Alderman Beard objected saying that the bridge would be too light, and it would be better to pay $20-$25,000 for a bridge that would last longer. Also said not a single bridge in the township would be as light as this one. He said he would vote for it, nonetheless. The matter was laid over til the next meeting.
Nov 8, 1889 - Contract let for the bridge to Lafayette Bridge
May 7, 1890 - A worker for Lafayette Bridge was killed when a traveling crane used to lift ironwork fell from the structure. He had climbed up to clear a fouled line when he inadvertently knocked out a key that held the jib together.
May 13, 1890 - The trestling at the new bridge over the North Fork floated away from the bridge last night and the cofferdam is under water. How long this state of affairs will last no one can tell.
On account of high water in the North Fork there is no way of getting over the river with wagons except by Sutherland ford, and persons on that side of the river are practically cut off from all traffic in the city. Persons can cross the river on the foot-bridge at the park.
May 19, 1890 - We understand the present contractor for the bridge over the North Fork will make the western approach for the sum of $1100, the said approach to be of the most substantial character and of iron and stone. If the city is determined to build the approach, it would be better to accept the proposition of the present contractors and have the bridge open to travel as soon as possible.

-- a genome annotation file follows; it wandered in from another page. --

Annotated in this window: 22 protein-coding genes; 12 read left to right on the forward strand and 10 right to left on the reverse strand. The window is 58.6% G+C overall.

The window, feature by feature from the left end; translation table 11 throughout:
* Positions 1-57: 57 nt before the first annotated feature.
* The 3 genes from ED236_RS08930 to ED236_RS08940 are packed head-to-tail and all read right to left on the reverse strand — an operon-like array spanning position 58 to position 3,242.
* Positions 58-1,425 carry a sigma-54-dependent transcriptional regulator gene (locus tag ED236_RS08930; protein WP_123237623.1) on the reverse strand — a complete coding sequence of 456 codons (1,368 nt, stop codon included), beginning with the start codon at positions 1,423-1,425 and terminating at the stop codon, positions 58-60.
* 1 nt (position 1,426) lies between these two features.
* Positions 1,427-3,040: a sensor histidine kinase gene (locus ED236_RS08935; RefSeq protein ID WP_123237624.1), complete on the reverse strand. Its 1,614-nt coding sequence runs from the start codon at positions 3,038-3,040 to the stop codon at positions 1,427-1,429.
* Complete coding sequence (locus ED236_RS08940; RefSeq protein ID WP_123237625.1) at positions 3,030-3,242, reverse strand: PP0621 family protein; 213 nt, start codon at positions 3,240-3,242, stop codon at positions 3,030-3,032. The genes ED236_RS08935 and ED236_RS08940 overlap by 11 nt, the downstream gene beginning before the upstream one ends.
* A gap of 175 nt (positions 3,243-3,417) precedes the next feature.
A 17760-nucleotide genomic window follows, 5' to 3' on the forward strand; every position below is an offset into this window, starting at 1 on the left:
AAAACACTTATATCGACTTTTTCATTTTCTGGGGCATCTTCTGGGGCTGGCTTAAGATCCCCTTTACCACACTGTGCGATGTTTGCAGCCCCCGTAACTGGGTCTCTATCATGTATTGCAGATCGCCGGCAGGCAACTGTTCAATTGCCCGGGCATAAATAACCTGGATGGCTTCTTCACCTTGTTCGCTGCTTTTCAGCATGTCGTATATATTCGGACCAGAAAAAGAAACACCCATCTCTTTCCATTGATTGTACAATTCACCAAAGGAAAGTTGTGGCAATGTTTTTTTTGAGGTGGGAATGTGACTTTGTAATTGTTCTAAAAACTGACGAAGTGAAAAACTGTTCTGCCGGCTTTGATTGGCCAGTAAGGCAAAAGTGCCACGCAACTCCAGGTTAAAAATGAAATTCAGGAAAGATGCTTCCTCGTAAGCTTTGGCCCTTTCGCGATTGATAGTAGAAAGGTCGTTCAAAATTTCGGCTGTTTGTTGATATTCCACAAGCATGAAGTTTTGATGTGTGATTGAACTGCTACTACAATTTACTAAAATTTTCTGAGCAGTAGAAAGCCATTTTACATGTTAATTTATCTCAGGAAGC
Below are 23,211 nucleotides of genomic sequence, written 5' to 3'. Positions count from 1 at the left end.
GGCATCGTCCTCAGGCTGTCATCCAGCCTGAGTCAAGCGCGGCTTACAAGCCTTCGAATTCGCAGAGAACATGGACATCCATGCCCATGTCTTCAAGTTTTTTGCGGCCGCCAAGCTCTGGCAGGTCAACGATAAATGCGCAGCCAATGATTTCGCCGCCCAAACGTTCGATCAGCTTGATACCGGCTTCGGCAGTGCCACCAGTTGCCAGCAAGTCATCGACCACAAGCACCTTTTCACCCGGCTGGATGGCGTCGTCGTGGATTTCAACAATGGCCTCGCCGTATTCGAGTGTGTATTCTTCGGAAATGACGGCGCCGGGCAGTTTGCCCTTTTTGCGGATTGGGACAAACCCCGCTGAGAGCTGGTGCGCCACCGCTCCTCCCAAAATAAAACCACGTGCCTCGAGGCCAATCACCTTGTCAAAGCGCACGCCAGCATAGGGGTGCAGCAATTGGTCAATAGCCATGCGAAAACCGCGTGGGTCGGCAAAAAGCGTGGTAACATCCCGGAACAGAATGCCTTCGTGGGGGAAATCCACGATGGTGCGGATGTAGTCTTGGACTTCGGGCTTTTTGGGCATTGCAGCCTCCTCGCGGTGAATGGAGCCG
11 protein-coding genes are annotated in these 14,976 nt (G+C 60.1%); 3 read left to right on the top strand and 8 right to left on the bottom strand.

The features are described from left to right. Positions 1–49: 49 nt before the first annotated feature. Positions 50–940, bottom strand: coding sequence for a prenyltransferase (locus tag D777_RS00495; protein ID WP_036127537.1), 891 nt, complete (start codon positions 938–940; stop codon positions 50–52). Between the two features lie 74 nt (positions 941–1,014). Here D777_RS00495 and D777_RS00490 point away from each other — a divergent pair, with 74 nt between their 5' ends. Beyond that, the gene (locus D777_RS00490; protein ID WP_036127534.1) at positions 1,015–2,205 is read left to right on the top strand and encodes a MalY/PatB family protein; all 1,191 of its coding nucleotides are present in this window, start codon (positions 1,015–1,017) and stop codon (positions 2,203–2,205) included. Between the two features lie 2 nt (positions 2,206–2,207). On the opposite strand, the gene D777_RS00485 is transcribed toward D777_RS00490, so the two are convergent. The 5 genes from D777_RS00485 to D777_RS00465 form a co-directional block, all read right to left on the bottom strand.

- A gentleman who has an opportunity to be fully posted, says that the statement made in regard to the insecurity of the foundations of the new bridge over the North Fork at Bridge Street is incorrect, that on the contrary the rock are of the best quality of sandstone.
Just when you think the bridge should be about finished...
June 2, 1890 - The two iron piers of the new Bridge Street bridge are in position, the wooden trestle work (falsework?) is over the water and the work of putting in the iron frame work has begun, and it is possible that it will be finished in two weeks.
June 20, 1890 - The committee on bridges reported that they, with the committee from the supervisors, had inspected the Bridge Street bridge and found it completed and recommended that the bridge be accepted and that the mayor and council borrow $8,838.10, the balance due, and pay the bridge company.
Hey Mike, do you have any info on Short's Bridge?
A wrong date concerning Danville history? I'm astounded.
Sorry, I should have listed my source for the date change. I'd planned to do a timeline of the bridge, but I haven't had ...time.
Danville Commercial, November 8, 1889
The committee on bridges was authorized to let the contract for the construction of a bridge over the North Fork River at Bridge Street to the Lafayette Iron Bridge Company for $14,600, the said bridge company agreeing to add 12,000 pounds to the weight of the bridge without additional cost. The bridge is to be completed by May 1, 1890. (It wasn't)
I wonder then, where would the wrong build dates come from?
The Lafayette Bridge Company was not incorporated until 1889, so if they were indeed the fabricators then 1890 does sound logical.
Where did this new info of the build date come from? The Iowa Engineer article says it was built around 1885, a different article says 1884.